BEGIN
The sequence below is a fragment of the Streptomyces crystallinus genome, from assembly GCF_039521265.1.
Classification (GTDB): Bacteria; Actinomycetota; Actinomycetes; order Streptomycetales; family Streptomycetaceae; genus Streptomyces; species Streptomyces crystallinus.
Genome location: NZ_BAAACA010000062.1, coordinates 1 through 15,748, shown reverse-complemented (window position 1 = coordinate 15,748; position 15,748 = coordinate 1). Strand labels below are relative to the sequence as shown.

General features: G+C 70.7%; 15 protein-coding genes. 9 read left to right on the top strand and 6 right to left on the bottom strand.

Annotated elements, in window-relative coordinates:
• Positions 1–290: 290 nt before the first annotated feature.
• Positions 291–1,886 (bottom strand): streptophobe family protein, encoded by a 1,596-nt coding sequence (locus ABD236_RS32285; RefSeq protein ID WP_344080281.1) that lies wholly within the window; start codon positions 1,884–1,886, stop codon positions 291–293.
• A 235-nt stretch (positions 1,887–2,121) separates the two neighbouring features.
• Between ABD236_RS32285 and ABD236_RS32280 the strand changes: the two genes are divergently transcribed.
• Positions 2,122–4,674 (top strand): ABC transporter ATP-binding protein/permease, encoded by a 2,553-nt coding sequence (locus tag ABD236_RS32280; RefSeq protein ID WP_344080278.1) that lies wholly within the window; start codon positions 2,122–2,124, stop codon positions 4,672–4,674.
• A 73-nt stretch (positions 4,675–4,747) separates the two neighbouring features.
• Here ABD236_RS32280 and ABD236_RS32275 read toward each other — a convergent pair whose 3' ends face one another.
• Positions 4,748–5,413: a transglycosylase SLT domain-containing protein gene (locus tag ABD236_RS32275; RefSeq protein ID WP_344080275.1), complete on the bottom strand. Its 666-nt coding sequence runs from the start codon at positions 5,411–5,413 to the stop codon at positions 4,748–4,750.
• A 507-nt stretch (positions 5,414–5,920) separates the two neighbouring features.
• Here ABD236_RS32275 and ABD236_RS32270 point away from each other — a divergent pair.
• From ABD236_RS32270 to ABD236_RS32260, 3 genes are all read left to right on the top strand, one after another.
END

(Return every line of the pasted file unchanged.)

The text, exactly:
The sequence below is a fragment of the Streptomyces crystallinus genome, from assembly GCF_039521265.1.
Classification (GTDB): Bacteria; Actinomycetota; Actinomycetes; order Streptomycetales; family Streptomycetaceae; genus Streptomyces; species Streptomyces crystallinus.
Genome location: NZ_BAAACA010000062.1, coordinates 1 through 15,748, shown reverse-complemented (window position 1 = coordinate 15,748; position 15,748 = coordinate 1). Strand labels below are relative to the sequence as shown.

General features: G+C 70.7%; 15 protein-coding genes. 9 read left to right on the top strand and 6 right to left on the bottom strand.

Annotated elements, in window-relative coordinates:
• Positions 1–290: 290 nt before the first annotated feature.
• Positions 291–1,886 (bottom strand): streptophobe family protein, encoded by a 1,596-nt coding sequence (locus ABD236_RS32285; RefSeq protein ID WP_344080281.1) that lies wholly within the window; start codon positions 1,884–1,886, stop codon positions 291–293.
• A 235-nt stretch (positions 1,887–2,121) separates the two neighbouring features.
• Between ABD236_RS32285 and ABD236_RS32280 the strand changes: the two genes are divergently transcribed.
• Positions 2,122–4,674 (top strand): ABC transporter ATP-binding protein/permease, encoded by a 2,553-nt coding sequence (locus tag ABD236_RS32280; RefSeq protein ID WP_344080278.1) that lies wholly within the window; start codon positions 2,122–2,124, stop codon positions 4,672–4,674.
• A 73-nt stretch (positions 4,675–4,747) separates the two neighbouring features.
• Here ABD236_RS32280 and ABD236_RS32275 read toward each other — a convergent pair whose 3' ends face one another.
• Positions 4,748–5,413: a transglycosylase SLT domain-containing protein gene (locus tag ABD236_RS32275; RefSeq protein ID WP_344080275.1), complete on the bottom strand. Its 666-nt coding sequence runs from the start codon at positions 5,411–5,413 to the stop codon at positions 4,748–4,750.
• A 507-nt stretch (positions 5,414–5,920) separates the two neighbouring features.
• Here ABD236_RS32275 and ABD236_RS32270 point away from each other — a divergent pair.
• From ABD236_RS32270 to ABD236_RS32260, 3 genes are all read left to right on the top strand, one after another.